Background: A major challenge to outbreak control lies in early detection of viral haemorrhagic fevers (VHFs) in local community contexts during the critical initial stages of an epidemic, when risk of spreading is its highest (“the first mile”). This paper documents how a major Ebola outbreak control effort in central Uganda in 2012 was experienced from the perspective of the community. It asks to what extent the community became a resource for early detection, and identifies problems encountered with community health worker and social mobilization strategies. Continue reading →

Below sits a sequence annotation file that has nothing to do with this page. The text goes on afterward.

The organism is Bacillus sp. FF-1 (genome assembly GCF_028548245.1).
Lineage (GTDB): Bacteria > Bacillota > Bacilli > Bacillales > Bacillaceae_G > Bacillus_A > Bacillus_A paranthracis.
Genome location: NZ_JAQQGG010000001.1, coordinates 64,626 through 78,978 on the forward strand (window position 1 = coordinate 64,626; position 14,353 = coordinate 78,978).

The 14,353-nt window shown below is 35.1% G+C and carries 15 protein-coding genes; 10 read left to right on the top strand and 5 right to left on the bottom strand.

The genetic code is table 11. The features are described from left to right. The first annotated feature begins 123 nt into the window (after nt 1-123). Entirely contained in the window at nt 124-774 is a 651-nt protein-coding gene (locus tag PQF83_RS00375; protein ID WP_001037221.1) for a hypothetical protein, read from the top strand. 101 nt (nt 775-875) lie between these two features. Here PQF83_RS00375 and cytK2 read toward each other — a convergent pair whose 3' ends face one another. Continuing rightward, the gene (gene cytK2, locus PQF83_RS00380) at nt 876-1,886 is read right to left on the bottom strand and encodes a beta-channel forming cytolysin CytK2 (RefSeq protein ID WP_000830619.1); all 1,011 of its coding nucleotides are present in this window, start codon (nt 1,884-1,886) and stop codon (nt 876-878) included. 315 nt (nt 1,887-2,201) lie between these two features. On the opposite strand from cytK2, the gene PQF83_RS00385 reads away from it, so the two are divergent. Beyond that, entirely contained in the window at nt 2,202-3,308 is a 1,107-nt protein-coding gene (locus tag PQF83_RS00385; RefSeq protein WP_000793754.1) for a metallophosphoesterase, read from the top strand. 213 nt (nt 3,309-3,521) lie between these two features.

This article discusses the role of rumors in everyday Acholi life in war-torn northern Uganda. These rumors concern various health threats such as HIV and Ebola. The rumors are closely associated with the forces of domination that are alleged to destroy female sexuality and women’s reproductive health and, by extension, Acholi humanity. Moreover, the rumors are stories that say something profound about lived entrapments and political asymmetries in Uganda and beyond.